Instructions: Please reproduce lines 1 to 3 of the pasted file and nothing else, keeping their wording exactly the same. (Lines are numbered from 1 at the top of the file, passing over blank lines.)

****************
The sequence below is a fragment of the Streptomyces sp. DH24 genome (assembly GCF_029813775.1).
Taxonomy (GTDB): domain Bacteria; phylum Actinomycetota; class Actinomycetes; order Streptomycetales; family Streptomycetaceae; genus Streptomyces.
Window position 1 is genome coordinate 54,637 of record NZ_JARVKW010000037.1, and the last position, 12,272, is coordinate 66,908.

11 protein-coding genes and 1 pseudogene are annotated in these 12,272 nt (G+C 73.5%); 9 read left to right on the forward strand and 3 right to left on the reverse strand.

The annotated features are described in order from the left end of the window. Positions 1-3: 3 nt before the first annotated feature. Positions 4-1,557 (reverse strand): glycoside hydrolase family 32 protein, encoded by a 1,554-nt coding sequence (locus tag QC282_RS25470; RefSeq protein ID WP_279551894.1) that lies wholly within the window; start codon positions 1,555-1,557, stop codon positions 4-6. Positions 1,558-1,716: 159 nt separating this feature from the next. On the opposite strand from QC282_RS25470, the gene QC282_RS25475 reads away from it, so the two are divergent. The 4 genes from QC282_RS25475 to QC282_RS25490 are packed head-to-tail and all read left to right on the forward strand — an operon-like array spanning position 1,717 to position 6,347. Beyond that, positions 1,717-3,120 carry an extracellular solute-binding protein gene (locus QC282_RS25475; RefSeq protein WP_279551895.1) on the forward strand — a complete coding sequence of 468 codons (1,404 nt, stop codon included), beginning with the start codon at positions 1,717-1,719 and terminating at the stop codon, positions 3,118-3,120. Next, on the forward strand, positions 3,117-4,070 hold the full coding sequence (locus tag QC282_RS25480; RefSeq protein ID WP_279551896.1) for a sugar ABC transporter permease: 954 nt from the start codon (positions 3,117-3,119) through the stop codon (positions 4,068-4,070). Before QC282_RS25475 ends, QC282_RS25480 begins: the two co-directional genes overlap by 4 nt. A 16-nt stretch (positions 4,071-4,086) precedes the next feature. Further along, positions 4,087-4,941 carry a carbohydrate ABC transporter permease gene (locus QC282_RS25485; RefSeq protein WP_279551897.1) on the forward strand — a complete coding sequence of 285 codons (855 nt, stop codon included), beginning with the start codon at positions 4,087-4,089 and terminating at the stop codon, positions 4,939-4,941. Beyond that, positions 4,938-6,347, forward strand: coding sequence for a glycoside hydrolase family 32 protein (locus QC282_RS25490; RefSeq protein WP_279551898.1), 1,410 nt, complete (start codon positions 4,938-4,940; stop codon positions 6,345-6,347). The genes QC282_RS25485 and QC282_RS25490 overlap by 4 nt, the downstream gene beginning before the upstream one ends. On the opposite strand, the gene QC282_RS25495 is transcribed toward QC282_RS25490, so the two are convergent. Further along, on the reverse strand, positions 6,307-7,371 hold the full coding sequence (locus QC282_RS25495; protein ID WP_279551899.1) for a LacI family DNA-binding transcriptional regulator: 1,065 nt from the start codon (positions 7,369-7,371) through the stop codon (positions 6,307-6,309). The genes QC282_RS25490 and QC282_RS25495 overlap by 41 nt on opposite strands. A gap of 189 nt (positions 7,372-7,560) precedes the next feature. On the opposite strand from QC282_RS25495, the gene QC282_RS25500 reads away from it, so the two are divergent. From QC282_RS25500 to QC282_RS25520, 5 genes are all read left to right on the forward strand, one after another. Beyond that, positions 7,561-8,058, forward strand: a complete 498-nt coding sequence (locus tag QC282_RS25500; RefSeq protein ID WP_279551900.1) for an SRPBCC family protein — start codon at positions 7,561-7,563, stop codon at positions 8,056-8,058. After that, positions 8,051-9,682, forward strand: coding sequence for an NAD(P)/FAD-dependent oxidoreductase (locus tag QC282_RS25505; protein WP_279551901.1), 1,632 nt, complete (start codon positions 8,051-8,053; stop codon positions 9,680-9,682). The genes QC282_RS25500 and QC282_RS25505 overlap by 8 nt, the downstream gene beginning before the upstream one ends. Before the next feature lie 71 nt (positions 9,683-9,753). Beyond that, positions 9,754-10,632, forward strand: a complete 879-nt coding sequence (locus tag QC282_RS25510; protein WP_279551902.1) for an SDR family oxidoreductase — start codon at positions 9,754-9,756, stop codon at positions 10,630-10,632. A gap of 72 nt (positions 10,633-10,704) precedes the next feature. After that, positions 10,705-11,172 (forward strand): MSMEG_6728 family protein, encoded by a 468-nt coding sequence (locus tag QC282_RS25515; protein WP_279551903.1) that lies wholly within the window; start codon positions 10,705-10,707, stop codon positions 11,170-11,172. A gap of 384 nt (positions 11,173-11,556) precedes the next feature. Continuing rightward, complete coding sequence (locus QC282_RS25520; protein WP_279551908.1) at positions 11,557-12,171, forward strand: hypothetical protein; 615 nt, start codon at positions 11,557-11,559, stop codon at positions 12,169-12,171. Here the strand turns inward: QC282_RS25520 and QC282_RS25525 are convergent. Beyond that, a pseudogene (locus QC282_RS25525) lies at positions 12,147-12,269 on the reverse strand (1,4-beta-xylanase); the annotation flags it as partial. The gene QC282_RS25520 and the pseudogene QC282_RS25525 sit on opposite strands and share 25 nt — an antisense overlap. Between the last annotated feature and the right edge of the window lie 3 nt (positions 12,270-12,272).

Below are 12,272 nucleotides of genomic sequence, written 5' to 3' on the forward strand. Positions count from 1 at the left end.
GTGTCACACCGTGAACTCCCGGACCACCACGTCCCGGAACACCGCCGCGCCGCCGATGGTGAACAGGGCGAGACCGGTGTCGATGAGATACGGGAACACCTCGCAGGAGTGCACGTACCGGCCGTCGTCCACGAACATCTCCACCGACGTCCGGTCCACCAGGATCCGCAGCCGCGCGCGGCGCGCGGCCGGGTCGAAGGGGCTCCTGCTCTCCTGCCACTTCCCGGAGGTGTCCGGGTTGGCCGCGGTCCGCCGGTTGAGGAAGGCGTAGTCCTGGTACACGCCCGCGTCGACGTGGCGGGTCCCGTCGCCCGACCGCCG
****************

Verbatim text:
The sequence below is a fragment of the Streptomyces sp. DH24 genome (assembly GCF_029813775.1).
Taxonomy (GTDB): domain Bacteria; phylum Actinomycetota; class Actinomycetes; order Streptomycetales; family Streptomycetaceae; genus Streptomyces.
Window position 1 is genome coordinate 54,637 of record NZ_JARVKW010000037.1, and the last position, 12,272, is coordinate 66,908.